Kei Koga is assistant professor at the Public Policy and Global Affairs Programme, School of Social Sciences, Nanyang Technological University (NTU) and affiliated with S. Rajaratnam School of International Studies (RSIS), NTU. He has published on topics that include East Asian security, US and Japanese foreign policies, the US-Japan alliance, and ASEAN. His recent publication includes a book “Reinventing Regional Security Institutions in Asia and Africa” (Routledge 2017), and his articles appear in International Studies Review (by International Studies Association), Chinese Journal of International Politics, Australian Journal of International Affairs, Journal of Contemporary China, and Pacific Review. He received his Ph.D. in International Relations at the Fletcher School of Law and Diplomacy, Tufts University.
Articles by Kei Koga
Japan-Southeast Asia relations were relatively stable, despite COVID-19, as summarized by three trends: emphasizing multilateral actors; prioritizing enhancement of bilateral relations with two countries (Indonesia and Vietnam); and the synthesis of Japan’s Free and Open Indo Pacific “vision” (FOIP) and ASEAN’s ASEAN Outlook on the Indo-Pacific (AOIP). Japan and Southeast Asian states managed to achieve tangible cooperation, as illustrated by the establishment of the ASEAN Centre for Public Health Emergencies and Emerging Diseases (ACPHEED). Yet, strategic dynamics among Southeast Asia, Japan, and the United States are shifting because of changes in Japanese and US political leadership. Japan, the most reliable partner for Southeast Asia in the Trump era, seemingly faced a relative decline in the importance attached by Southeast Asia because of the United States’ renewed commitment to the region. In the context of this new diplomatic reality, the foremost challenges that Japan and Southeast Asia will likely face in 2021-2022 are Myanmar and ASEAN Centrality in the Indo-Pacific.
Japan and Southeast Asia faced completely different situations in 2019 and 2020 because of the emergence of the COVID-19 pandemic. In 2019, Japan-Southeast Asia relations were positive. One of the major developments among Southeast Asian states was the creation of the “ASEAN Outlook on the Indo-Pacific” (AOIP), which resonated with the principles in Japan’s “Free and Open Indo-Pacific” (FOIP) concept; as a result, Japan expressed explicit support for AOIP. Functionally, they made progress, particularly in defense, infrastructure development, and digital fields, as illustrated by various Japanese initiatives—“Vientiane Vision 2.0,” “Initiative on Overseas Loan and Investment for ASEAN,” and “Data Free Flow with Trust.” As such, Japan and Southeast Asian states began to synthesize their respective visions toward the Indo-Pacific and to establish concrete cooperative mechanisms. However, diplomatic momentum was put on halt in 2020 as the COVID-19 pandemic occurred. While Japan, Southeast Asian states, and ASEAN made efforts to coordinate counter-measures, share information and best practices, and provide mutual assistance through teleconferences such as the Special ASEAN Plus Three Summit on Coronavirus Disease 2019 in April 2020, each state faces different social and political situations, making it difficult to cooperate. As such, great uncertainty looms over Japan-Southeast Asia cooperation in the Indo-Pacific.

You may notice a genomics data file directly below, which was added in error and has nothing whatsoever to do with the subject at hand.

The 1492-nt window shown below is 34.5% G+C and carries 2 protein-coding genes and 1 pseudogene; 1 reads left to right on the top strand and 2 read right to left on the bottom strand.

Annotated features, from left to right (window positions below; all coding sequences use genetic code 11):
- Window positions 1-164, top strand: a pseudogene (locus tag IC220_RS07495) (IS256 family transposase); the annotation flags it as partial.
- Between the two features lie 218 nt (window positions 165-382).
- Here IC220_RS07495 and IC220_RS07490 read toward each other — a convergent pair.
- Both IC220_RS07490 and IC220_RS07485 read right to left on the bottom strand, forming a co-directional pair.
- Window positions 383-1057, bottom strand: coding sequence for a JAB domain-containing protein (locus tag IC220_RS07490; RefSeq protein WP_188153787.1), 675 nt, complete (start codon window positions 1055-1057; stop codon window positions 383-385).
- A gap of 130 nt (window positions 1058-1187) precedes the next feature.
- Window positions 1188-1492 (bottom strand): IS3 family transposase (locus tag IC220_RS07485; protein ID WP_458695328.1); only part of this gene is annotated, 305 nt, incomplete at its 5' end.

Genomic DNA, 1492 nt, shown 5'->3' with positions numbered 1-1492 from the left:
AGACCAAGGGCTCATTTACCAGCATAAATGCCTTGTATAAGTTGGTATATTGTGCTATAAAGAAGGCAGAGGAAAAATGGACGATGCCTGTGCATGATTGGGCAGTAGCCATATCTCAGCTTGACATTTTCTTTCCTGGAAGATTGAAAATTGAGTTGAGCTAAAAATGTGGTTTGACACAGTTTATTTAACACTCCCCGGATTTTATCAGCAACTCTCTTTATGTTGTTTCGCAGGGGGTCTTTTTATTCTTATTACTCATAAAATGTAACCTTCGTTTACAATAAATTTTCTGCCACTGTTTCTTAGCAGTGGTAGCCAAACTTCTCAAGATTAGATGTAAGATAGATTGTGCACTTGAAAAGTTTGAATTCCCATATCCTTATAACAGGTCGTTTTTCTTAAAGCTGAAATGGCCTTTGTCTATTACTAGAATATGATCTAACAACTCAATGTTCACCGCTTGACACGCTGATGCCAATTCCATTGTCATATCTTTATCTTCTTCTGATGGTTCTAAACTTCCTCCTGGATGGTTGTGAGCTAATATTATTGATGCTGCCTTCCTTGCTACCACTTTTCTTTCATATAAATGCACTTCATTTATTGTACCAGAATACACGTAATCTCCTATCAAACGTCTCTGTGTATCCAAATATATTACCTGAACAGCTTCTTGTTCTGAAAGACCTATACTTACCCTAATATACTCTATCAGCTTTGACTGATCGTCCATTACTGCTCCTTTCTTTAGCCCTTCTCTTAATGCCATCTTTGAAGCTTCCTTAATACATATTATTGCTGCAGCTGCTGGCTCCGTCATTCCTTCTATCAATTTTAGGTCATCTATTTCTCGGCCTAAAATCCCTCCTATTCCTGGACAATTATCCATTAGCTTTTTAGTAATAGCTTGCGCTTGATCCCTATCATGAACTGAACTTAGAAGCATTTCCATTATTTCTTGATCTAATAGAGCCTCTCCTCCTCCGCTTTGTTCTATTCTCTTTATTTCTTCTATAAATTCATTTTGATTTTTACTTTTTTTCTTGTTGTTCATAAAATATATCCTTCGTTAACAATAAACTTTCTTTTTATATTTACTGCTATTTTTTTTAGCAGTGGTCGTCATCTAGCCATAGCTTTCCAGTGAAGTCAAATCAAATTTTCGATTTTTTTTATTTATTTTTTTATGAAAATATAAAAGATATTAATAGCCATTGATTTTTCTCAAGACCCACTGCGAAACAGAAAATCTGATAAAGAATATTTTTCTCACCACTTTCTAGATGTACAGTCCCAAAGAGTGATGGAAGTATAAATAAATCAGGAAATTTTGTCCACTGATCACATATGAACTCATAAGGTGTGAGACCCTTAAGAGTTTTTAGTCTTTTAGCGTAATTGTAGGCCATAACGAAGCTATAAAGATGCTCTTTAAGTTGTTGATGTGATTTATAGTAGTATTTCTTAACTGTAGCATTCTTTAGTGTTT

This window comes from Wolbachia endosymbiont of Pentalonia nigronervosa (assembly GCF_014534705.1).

Japan-Southeast Asia relations have been largely positive over the past year and this trend will likely continue in a foreseeable future. Relations have gained new political traction since early 2018 from Japan’s “Free and Open Indo-Pacific” (FOIP) concept, which has bolstered Japan’s political, economic, and security engagement with Southeast Asia. There are three main positive trends: a synchronization of Indo-Pacific concepts, Japan’s enhanced security commitment to Southeast Asia, and constructive development of bilateral relations between Japan and Southeast Asian countries, particularly Vietnam. However, these trends have been focused on short-term goals and have not yet cemented a strategic relationship between Southeast Asia and Japan. Accomplishing that longer-term goal depends on whether Japan and Southeast Asian states can effectively manage three emerging challenges: reconciling differences with the US approach to the FOIP, expanding economic connectivity, and developing digital infrastructure.
Japan and Southeast Asia faced a new regional dynamic in 2017 following the inauguration of President Donald Trump in the United States and Philippine President Rodrigo Duterte’s accommodative foreign policy toward China. US withdrawal from the Trans-Pacific Partnership and the Philippines’ unwillingness to discuss the 2016 South China Sea arbitration award forced Japan and some Southeast Asian states to redirect their strategic focus. Most Southeast Asian states increasingly welcome Japan’s regional initiatives in trade, security, and development to fill the vacuum created by these policy shifts. Japan has actively emphasized the “Free and Open Indo-Pacific Strategy,” the geographic scope of which goes well beyond East Asia and covers the entire Pacific Ocean to East Africa. This new strategic focus has revitalized Japan’s cooperation with Southeast Asia. Nevertheless, there are serious challenges that Japan needs to overcome, particularly in clarifying ASEAN’s roles in the strategy.